Fashion Dreamer – Nintendo Switch

2023-12-18 23:09:09
In search of glamour.
Syn Sophia is a Japanese company best known for its work on the Style Savvy franchise (La Maison du Style in French) in partnership with Nintendo. In this series, we have the opportunity to manage a fashion store and do several other industry-related activities. With this expertise, the developer decided to create Fashion Dreamer, another work on a similar theme in partnership with Marvelous. Instead of running a store, here we have a virtual world to explore, meet people and try to dictate fashion trends. The proposal is more open in the simulation aspect, but it is soon possible to see the limits of its perspective. Fashion Dreamer places the player in control of the muses, which are virtual avatars that can be used to explore the game’s world, Eve. In this virtual environment, we can choose between male or female bodies, with up to four simultaneous muses in total. In controlling them, our role is that of a digital influencer, exploring our fashion sense and sharing it with other people. The game is divided into two modes, Solo-Play and Online, the first focusing on interaction with NPCs and the second opening up several possibilities for interaction with people from different locations around the world. With Online you can quickly access a lot more top-tier clothing options and it’s also a very interesting way to see other people’s styles, however, as with console gaming, you must have a Switch Online account to take advantage of this mode.

Whatever the mode, the gameplay follows the same logic. We went back and forth to areas known as Cocoons looking for characters to interact with. We can then use the clothes we have on hand to create an outfit for these people according to their preferences. In Solo mode, an NPC will usually ask for something specific like “purple shirt” or “blue pants” and you have to search through your options for an outfit that fits that proposal. However, one should always ensure that the individual is fully dressed instead of just being able to choose a single piece to change their current look. In Online mode, we have four guidelines: color, visual pattern (“Print”), type of item desired and style. The ideal is to try to match all the options that are provided (some may have “anything”) to be better evaluated. Each person can set these values ​​for themselves, making it easier to request specific types of items the player wants to obtain to expand their repertoire. The outfit combinations are sent to the other player, who can then like to add the items to their list.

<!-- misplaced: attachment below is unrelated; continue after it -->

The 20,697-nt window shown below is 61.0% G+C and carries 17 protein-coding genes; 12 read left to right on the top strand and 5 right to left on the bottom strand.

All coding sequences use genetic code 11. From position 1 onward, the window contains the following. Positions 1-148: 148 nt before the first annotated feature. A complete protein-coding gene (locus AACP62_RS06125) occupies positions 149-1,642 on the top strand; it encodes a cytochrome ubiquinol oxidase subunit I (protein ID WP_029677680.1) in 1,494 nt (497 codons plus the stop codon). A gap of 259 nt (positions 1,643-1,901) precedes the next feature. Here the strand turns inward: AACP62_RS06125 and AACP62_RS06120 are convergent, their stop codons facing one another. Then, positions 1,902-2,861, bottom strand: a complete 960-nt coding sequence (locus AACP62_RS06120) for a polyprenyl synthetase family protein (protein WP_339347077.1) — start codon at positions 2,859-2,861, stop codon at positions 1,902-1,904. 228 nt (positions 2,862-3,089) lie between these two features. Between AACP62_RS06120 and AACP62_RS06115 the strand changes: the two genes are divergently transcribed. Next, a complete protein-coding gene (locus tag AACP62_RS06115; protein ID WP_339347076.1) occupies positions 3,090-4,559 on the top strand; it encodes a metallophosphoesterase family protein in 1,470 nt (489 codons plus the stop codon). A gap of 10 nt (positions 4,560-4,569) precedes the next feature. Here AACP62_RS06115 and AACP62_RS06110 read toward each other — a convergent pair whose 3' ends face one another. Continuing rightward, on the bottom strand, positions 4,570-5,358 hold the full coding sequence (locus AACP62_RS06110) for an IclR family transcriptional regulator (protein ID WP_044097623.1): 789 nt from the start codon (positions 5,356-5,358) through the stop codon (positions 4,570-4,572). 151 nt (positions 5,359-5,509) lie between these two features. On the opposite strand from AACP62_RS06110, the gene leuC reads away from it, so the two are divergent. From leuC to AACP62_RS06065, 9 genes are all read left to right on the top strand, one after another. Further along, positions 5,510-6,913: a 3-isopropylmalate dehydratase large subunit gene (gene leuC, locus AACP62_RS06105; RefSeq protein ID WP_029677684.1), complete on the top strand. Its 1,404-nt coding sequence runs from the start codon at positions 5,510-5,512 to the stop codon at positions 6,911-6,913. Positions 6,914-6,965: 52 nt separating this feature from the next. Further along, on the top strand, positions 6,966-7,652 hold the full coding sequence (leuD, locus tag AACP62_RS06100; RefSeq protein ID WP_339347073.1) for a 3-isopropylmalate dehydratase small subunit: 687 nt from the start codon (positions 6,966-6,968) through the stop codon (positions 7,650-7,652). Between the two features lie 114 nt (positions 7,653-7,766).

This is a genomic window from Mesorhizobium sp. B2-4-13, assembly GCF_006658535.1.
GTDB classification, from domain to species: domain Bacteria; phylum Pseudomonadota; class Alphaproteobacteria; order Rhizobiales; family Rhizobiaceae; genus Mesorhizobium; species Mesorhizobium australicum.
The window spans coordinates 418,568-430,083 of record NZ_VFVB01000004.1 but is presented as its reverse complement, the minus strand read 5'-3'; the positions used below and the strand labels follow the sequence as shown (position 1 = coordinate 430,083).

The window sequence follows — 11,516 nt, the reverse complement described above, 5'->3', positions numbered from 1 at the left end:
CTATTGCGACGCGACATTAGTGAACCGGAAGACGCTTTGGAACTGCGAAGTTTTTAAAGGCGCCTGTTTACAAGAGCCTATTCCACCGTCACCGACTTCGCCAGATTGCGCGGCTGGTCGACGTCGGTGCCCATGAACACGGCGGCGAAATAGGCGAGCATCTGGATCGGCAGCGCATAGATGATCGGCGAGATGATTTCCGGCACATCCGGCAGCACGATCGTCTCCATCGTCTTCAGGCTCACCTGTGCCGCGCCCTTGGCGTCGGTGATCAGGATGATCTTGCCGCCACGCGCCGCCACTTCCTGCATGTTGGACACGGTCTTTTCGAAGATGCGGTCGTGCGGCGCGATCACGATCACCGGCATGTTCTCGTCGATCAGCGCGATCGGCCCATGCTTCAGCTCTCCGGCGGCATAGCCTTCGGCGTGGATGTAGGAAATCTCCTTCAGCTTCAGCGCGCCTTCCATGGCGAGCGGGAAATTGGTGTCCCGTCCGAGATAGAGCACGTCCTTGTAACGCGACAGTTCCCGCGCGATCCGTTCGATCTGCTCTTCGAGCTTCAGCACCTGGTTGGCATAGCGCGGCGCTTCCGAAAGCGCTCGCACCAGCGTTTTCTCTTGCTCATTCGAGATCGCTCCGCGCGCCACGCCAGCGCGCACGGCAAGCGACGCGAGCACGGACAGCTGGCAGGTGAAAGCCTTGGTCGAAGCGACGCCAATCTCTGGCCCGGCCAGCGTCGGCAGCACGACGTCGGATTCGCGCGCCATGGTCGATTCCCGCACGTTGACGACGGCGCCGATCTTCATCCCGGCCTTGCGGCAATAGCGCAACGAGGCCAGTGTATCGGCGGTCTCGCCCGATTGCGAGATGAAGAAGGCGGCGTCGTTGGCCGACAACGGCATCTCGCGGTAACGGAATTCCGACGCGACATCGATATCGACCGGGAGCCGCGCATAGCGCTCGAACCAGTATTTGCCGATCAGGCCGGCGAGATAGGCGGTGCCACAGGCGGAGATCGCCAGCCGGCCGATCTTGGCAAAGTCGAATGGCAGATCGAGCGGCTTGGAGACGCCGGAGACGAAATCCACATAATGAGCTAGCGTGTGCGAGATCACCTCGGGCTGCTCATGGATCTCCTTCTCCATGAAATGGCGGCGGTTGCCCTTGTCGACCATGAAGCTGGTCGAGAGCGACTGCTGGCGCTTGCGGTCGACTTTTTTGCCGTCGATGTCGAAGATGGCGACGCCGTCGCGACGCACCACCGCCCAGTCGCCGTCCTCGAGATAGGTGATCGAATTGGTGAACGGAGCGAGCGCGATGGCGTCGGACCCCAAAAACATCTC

Aside from the issue of clothing coordination, when interacting with a character, you can “steal their look” in two ways. First of all, you will be able to take advantage of the used clothes and receive them for your collection. If there are clothes exclusively designed for the opposite body shape to yours (A for women and B for men), a system message warns you that they cannot be worn by the current muse. This issue is only reported once per game session. We can also copy this character’s customization traits, such as eye color and shape, mouth and nose shape, hair, beard and mustache. Interestingly, the game has an exotic and somewhat inconsistent combination in how it views its models, as it attempts to limit much of the clothing, but allows beards on the more feminine body types. It would be more interesting to completely remove clothing limitations to give more freedom in creating looks. The same system also applies to virtual showcases. There are different clothes designed according to several factors. In Solo mode we only have access to clothing from the Eve system, but online it is possible to find creations of other players, considerably expanding the combination possibilities.